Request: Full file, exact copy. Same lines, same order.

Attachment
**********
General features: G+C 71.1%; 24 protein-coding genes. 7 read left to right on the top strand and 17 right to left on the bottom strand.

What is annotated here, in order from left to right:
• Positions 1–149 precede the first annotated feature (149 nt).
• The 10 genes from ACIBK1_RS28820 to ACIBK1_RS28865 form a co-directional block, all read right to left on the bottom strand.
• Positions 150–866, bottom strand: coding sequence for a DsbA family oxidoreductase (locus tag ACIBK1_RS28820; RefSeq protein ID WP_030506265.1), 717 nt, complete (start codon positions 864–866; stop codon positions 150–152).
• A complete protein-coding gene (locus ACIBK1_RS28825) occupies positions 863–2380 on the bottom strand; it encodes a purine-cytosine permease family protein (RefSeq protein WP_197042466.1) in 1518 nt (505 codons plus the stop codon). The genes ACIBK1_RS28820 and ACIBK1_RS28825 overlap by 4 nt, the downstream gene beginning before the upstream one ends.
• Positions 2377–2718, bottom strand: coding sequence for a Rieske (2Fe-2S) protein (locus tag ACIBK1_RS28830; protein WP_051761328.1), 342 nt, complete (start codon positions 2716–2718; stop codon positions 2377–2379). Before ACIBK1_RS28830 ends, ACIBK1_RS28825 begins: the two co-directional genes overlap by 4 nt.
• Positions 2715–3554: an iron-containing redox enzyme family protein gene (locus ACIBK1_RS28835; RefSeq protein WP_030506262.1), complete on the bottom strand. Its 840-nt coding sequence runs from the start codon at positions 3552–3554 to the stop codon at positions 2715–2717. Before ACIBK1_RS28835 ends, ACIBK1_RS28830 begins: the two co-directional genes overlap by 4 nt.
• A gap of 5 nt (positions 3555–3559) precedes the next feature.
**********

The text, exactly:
General features: G+C 71.1%; 24 protein-coding genes. 7 read left to right on the top strand and 17 right to left on the bottom strand.

What is annotated here, in order from left to right:
• Positions 1–149 precede the first annotated feature (149 nt).
• The 10 genes from ACIBK1_RS28820 to ACIBK1_RS28865 form a co-directional block, all read right to left on the bottom strand.
• Positions 150–866, bottom strand: coding sequence for a DsbA family oxidoreductase (locus tag ACIBK1_RS28820; RefSeq protein ID WP_030506265.1), 717 nt, complete (start codon positions 864–866; stop codon positions 150–152).
• A complete protein-coding gene (locus ACIBK1_RS28825) occupies positions 863–2380 on the bottom strand; it encodes a purine-cytosine permease family protein (RefSeq protein WP_197042466.1) in 1518 nt (505 codons plus the stop codon). The genes ACIBK1_RS28820 and ACIBK1_RS28825 overlap by 4 nt, the downstream gene beginning before the upstream one ends.
• Positions 2377–2718, bottom strand: coding sequence for a Rieske (2Fe-2S) protein (locus tag ACIBK1_RS28830; protein WP_051761328.1), 342 nt, complete (start codon positions 2716–2718; stop codon positions 2377–2379). Before ACIBK1_RS28830 ends, ACIBK1_RS28825 begins: the two co-directional genes overlap by 4 nt.
• Positions 2715–3554: an iron-containing redox enzyme family protein gene (locus ACIBK1_RS28835; RefSeq protein WP_030506262.1), complete on the bottom strand. Its 840-nt coding sequence runs from the start codon at positions 3552–3554 to the stop codon at positions 2715–2717. Before ACIBK1_RS28835 ends, ACIBK1_RS28830 begins: the two co-directional genes overlap by 4 nt.
• A gap of 5 nt (positions 3555–3559) precedes the next feature.